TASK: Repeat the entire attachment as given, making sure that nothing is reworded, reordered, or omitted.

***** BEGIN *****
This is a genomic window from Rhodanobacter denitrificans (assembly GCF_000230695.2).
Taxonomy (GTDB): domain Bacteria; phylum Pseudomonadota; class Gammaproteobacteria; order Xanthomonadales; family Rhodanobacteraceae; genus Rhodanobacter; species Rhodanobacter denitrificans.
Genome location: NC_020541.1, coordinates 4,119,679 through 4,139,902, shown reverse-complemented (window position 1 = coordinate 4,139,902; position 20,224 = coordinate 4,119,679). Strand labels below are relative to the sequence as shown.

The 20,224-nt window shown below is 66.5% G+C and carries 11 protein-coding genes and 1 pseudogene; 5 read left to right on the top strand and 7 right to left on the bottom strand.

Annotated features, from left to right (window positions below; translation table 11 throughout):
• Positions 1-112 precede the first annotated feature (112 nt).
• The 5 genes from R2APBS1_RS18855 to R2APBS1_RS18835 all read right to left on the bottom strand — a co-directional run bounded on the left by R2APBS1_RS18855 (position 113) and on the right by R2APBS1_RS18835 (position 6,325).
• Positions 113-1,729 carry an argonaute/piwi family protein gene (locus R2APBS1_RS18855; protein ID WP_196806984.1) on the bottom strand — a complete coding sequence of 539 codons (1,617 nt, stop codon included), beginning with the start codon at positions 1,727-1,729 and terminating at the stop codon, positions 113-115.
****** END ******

This is a genomic window from Rhodanobacter denitrificans (assembly GCF_000230695.2).
Taxonomy (GTDB): domain Bacteria; phylum Pseudomonadota; class Gammaproteobacteria; order Xanthomonadales; family Rhodanobacteraceae; genus Rhodanobacter; species Rhodanobacter denitrificans.
Genome location: NC_020541.1, coordinates 4,119,679 through 4,139,902, shown reverse-complemented (window position 1 = coordinate 4,139,902; position 20,224 = coordinate 4,119,679). Strand labels below are relative to the sequence as shown.

The 20,224-nt window shown below is 66.5% G+C and carries 11 protein-coding genes and 1 pseudogene; 5 read left to right on the top strand and 7 right to left on the bottom strand.

Annotated features, from left to right (window positions below; translation table 11 throughout):
• Positions 1-112 precede the first annotated feature (112 nt).
• The 5 genes from R2APBS1_RS18855 to R2APBS1_RS18835 all read right to left on the bottom strand — a co-directional run bounded on the left by R2APBS1_RS18855 (position 113) and on the right by R2APBS1_RS18835 (position 6,325).
• Positions 113-1,729 carry an argonaute/piwi family protein gene (locus R2APBS1_RS18855; protein ID WP_196806984.1) on the bottom strand — a complete coding sequence of 539 codons (1,617 nt, stop codon included), beginning with the start codon at positions 1,727-1,729 and terminating at the stop codon, positions 113-115.